I send you love, solidarity, and all the courage I can muster, as well as this mantra from poet Elissa Ball:


You are alive. Now

fight like it.



*For additional resources and to download your very own Cards Against Harassment, visit

*To read “Matador” and other poems from Elissa Ball’s The Punks Are Writing Lovesongs, visit elissa_334.html.

*For information regarding Women Against Street Harassment, email an inquiry to


Piper Daniels is a poet, a graduate of the University of Washington MFA program and a wonderful dancer.


  1. nancy says:

    loved it ! dance on girl !

  2. Tom Hamilton says:

    Great article piper.

  3. malcolmspeakeasy says:

    What? That type of stuff does not happen in my neighborhood. If anything, any such instance is immediately confronted by very pissed off dudes and more than probably get a serious beat-down by the boys in blue if he gets belligerent. You need to find a better neighborhood.

    Malcolm, living in Marconi/Arcade in Sacramento County, where Yes! You can dress provocatively without getting hassled.

    • Piper J. Daniels says:

      Malcom, I do not pretend to be an expert on what it’s like to be a man in your town or your world. Respectfully, when it comes to being a woman or even someone on the feminine end of the spectrum, you do not know what you’re talking about. Your insistence that you DO know what you’re talking about makes me pretty certain about that. Rape culture is a global issue and its negative consequences can be found in every town everywhere. If you are really invested in being the expert you claim to be, listen to this podcast on rape culture and street harassment @

      And keep this quote in mind:
      “The first resistance to social change,” said Gloria Steinem, “is to say it isn’t necessary.”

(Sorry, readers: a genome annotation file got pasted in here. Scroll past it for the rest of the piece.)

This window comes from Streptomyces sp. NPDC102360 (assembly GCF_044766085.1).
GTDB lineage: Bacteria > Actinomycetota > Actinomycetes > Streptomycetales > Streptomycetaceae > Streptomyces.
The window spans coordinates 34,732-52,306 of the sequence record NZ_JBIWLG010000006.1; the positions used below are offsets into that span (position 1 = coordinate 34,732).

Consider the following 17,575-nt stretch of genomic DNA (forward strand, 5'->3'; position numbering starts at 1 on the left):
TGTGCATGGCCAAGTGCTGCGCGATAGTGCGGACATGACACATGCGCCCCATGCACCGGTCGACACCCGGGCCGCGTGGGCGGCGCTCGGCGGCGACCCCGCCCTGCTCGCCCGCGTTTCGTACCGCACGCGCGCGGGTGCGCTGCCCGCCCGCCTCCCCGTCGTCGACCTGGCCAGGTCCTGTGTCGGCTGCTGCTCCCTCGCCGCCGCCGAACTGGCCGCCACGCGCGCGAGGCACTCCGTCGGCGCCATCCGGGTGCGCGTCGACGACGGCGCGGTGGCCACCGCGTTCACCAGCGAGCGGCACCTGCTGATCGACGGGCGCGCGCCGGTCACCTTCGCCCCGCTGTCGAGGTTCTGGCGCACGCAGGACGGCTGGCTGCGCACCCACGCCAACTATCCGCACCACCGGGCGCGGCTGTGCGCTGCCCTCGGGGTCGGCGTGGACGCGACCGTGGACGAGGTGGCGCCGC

• Piper J. Daniels says:

        Additionally, not everyone has the privilege of “finding another neighborhood.” People who live in dangerous, violent, or low-income neighborhoods should not have to deal with rape or street harassment either.

        Please check your privilege.

  4. Amara says:

    Malcom, are perceived by the public as male? If so, you don’t necessarily know what happens to women when they are alone in your neighborhood.

    Also, “dressing provocatively” is, in itself, a problematic phrase because it indicates that certain items of clothing (highly variable/subjective as to what would qualify) are responsible, at least in part, for the behavior of those interacting with the wearer.

  5. Sean De Tore says:

    Malcolm, until you’ve walked in a woman’s shoes (shoes which DO NOT have the power to incite cat calls or abuse because it’s the mind of man that does that) you have no right to assume the position of all-knowing. Street Harassment is a real thing.

    Maybe watch some videos on the matter: or listen to this: . Piper is strong. Women, are strong.

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The answer isn't poetry, but rather language

- Richard Kenney